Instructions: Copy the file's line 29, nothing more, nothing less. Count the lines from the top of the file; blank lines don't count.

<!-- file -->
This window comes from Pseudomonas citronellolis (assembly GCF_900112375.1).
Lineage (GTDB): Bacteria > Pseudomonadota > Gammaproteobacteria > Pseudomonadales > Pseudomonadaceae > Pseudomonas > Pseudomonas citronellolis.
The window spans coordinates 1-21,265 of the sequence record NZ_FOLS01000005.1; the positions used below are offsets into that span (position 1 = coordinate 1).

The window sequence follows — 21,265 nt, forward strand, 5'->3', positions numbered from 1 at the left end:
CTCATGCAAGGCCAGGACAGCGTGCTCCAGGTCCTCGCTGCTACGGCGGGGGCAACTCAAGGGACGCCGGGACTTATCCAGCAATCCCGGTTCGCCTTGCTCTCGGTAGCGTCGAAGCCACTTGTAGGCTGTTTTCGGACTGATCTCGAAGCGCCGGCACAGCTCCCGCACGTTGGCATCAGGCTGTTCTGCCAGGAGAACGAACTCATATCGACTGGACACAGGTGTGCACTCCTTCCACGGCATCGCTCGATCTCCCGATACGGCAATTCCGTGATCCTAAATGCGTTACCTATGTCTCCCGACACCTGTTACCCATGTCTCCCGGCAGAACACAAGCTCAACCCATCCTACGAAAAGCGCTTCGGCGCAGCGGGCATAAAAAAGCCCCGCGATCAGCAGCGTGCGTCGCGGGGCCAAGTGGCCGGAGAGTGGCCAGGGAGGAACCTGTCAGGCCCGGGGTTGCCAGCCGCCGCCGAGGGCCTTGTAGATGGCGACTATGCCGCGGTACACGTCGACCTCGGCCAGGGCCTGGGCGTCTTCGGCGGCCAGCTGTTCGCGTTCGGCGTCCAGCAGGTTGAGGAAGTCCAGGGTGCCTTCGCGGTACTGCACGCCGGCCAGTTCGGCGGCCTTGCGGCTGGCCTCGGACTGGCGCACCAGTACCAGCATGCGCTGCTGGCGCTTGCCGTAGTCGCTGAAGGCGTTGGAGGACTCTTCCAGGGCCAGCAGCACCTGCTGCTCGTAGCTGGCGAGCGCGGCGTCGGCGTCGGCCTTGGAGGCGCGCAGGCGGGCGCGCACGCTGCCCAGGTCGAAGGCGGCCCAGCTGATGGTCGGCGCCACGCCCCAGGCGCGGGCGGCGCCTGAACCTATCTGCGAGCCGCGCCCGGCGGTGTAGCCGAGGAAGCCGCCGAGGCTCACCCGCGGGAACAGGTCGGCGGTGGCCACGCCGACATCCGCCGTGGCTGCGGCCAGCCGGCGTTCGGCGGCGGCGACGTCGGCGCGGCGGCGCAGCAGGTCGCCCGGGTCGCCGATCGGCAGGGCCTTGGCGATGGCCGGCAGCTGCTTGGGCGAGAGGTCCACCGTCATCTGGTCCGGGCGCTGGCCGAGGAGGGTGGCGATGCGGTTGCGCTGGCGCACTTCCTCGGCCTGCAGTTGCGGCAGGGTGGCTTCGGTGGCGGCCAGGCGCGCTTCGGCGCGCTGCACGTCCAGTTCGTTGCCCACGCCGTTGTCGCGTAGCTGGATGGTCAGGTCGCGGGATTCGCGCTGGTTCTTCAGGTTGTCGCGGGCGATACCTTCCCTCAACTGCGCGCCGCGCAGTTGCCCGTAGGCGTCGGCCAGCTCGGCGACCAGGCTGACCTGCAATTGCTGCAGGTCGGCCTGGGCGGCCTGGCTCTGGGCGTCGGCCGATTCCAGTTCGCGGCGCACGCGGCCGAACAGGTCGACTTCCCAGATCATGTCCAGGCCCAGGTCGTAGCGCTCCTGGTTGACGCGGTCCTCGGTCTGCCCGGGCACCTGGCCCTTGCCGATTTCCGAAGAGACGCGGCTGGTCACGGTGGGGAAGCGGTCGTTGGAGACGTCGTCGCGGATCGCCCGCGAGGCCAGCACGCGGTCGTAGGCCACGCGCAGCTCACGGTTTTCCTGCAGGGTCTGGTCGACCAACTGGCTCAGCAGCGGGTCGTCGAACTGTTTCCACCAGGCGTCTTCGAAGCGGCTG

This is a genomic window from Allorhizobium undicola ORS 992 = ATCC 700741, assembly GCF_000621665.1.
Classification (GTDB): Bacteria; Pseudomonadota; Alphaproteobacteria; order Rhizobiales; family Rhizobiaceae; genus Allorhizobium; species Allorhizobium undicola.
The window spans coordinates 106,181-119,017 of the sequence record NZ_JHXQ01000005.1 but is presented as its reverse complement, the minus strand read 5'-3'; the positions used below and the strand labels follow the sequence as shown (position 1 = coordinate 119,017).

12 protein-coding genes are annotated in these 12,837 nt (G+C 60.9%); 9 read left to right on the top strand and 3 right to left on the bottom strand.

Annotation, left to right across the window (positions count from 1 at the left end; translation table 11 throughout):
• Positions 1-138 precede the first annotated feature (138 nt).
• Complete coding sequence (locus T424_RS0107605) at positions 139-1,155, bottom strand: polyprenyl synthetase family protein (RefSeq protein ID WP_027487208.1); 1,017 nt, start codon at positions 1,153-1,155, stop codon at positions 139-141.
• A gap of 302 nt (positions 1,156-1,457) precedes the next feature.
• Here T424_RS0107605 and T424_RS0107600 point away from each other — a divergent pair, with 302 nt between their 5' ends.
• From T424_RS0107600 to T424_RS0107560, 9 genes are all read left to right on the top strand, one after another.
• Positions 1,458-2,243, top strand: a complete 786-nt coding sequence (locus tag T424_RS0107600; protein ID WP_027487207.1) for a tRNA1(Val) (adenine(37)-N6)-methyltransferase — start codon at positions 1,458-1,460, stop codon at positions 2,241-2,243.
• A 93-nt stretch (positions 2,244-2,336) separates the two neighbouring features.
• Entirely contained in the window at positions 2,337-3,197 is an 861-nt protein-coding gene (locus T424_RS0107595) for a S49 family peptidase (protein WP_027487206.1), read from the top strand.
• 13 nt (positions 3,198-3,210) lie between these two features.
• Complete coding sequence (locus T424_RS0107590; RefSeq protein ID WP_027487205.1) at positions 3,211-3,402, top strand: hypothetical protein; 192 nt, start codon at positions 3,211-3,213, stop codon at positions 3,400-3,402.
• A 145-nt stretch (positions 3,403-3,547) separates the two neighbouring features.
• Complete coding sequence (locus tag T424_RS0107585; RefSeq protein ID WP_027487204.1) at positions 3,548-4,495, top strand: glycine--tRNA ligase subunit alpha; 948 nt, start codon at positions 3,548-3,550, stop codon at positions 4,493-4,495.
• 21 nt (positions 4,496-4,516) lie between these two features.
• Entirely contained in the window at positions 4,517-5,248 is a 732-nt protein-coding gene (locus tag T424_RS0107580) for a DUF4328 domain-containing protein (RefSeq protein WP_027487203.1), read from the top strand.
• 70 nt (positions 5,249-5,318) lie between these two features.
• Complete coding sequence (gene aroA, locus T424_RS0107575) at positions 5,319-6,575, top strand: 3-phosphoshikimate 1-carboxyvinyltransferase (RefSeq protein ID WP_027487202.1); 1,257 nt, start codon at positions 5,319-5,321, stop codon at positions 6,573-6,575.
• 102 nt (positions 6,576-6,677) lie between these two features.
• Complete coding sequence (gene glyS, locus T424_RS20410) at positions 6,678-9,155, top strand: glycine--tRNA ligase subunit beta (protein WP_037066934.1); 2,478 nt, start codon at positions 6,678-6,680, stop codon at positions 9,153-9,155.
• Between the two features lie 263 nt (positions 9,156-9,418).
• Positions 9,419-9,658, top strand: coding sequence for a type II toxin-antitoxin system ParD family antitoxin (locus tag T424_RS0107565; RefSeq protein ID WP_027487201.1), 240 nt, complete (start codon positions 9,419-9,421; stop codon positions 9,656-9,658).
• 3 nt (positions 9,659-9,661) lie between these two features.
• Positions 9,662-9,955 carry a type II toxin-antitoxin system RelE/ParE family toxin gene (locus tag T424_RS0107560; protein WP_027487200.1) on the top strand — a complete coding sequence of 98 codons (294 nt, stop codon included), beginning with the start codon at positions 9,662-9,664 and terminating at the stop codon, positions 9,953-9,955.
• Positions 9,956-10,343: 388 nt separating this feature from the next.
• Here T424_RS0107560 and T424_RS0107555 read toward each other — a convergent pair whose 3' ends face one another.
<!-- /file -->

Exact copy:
• Between the two features lie 263 nt (positions 9,156-9,418).